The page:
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Speculative Physics

The Opposition Rests

by Mendel Schmiedekamp
Nov 27,2002


The Opposition Rests

Oppositional Mechanics

In the most general sense an oppositional mechanic is any mechanic which makes the opposition to an action concrete, especially when these are normally abstract forces at work. The simplest example is when a system has contested rolls for every action, rather than just requiring a certain difficulty of the actor's die. This makes the wall actively oppose the climber, the water intentionally drown the swimmer, and the tree resist being cut down.

The only requirement for the oppositional mechanic is a symmetry where the actor and the defender, character or otherwise, treat the action in exactly the same way. For this article it suffices to limit ourselves to dice mechanics, and even more specifically to mechanics where each side has a single die associated with it.

With this culling of the possibilities, consider the possibilities of multiple abstract opponants. For example, a game where any given action is associated with an element, let's say fire, and the other three elements oppose the action. The major effect of this is the actor knows what caused his failure. This immediately suggests two options for where the opposition comes from. First, the opposition are forces in the world, the external opponents. Second, the opposition are forces within the character himself, the internal opponents.

The Internal Opponents

Now we can start to construct the core game mechanic. A character has various aptitudes, rated with a die type. To perform any action the character needs to roll this aptitude die and beat the opposing dice. The opposing dice are part of the character herself, they stay consistent and apply to nearly any action she takes. The degree of failure is based on the number of opposing dice which beat the actor's die. The degree of success is based on the result of the die itself. To make things interesting, we pick three opposing dice for each character.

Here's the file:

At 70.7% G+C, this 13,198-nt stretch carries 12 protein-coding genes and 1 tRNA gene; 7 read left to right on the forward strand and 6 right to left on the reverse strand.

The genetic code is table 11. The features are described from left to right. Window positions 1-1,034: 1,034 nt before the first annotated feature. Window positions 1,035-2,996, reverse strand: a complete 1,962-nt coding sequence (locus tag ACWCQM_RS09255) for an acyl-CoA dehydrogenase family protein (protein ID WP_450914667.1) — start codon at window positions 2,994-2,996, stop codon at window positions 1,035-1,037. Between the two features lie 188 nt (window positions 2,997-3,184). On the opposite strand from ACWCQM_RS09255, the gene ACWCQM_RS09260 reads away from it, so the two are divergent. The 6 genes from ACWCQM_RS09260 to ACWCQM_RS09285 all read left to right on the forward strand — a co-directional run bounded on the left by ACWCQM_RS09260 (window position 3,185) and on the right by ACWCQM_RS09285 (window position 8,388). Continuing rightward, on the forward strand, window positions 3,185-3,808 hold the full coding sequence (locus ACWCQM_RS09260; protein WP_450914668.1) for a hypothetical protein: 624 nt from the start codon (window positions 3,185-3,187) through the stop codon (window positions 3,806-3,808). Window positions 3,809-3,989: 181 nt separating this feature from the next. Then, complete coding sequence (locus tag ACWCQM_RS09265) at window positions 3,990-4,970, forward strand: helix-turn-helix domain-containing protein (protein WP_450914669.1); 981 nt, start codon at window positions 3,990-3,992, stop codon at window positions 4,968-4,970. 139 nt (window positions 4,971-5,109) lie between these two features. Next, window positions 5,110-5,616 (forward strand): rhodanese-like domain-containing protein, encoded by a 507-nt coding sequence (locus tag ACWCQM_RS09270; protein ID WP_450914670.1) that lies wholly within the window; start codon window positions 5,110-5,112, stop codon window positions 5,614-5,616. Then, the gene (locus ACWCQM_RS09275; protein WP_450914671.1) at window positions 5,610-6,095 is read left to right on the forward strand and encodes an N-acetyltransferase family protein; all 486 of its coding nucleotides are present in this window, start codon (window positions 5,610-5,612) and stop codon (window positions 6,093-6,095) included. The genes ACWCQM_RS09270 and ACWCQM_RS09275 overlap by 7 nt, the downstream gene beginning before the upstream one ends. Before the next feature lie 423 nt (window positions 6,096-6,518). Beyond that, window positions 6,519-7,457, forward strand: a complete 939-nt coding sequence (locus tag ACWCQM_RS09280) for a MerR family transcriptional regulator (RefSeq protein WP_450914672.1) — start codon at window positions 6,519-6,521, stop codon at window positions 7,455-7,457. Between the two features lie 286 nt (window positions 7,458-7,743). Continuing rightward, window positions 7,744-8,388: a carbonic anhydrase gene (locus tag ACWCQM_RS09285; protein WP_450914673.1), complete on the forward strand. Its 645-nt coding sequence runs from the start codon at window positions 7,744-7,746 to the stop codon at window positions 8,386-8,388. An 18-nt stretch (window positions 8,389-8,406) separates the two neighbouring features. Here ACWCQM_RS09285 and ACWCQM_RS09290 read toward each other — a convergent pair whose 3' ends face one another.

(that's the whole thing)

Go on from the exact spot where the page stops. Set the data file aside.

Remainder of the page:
This mechanic describes how characters succeed and fail. Assuming that the opposing dice are nearly equal or larger than the acting die the character will tend to succeed rarely, but with a top heavy range of success. If the opposing dice are smaller, however, the character will begin to succeed with an increasing level of consistency, until at the lowest she will rarely fail. The chance for failing to beat all three dice however never vanishes, so there is always the risk of terrible failure, albeit small.

If we look at the evolution from smaller to larger opposing dice, we find a diminishing hero, an interesting possibility. One where a character over time loses her abilities and becomes nearly incapable of anything. This is an interesting avenue, the hero succumbing to her flaws. I intend to investigate this option in a future article.

The alternative is for the character to master the opposing forces, becoming more competent, not by building her ability, but rather by overcoming her flaws. This kind of setting fits the classic coming of age story closely. And indeed this is the setting we shall seek to emulate.

Coming of Age

Classically the coming of age story is about destiny. It takes a character before he has come into their own, before he has realized his potential, and tells the story of overcoming the obstacles that lie in his path. The greatest obstacles in such stories are the internal ones. Self doubt, fear, dependence (in any of it's numerous forms), or simply inexperience can be the hurdle the character must surpass.

At the same time as a character becomes more capable by casting off their limitations, they also become more vulnerable. After all, the walls that impair also protect. This is often a significant piece aspect of overcoming these things. Whether it's responsibility, blame, or psychological trauma, those walls give support. And that support may be in short supply when the character has reached the point of mastery.

Building a character as he is to become is a very different method then based on what he is at the start. This requires a two step process, similar to that found in Aberrant, except in this case the player defines what the character is destined to be. Then the obstacles are chosen.

To solidify this idea, we set a few numbers. Characters can choose five traits, each of these is at a fixed die value, let's say one at at a thirty sided, two at twenty sided, and two at twelve sided. To further define the destiny of the character, each trait should be a title, such as 'Slayer of Dragons', 'Archmage of the Grey Tower', or 'Mafia Capo'. The thirty sided should be the defining title, while the remaining titles should produce a legendary character, with many stories behind him. Once the game begins, the player can start building those stories.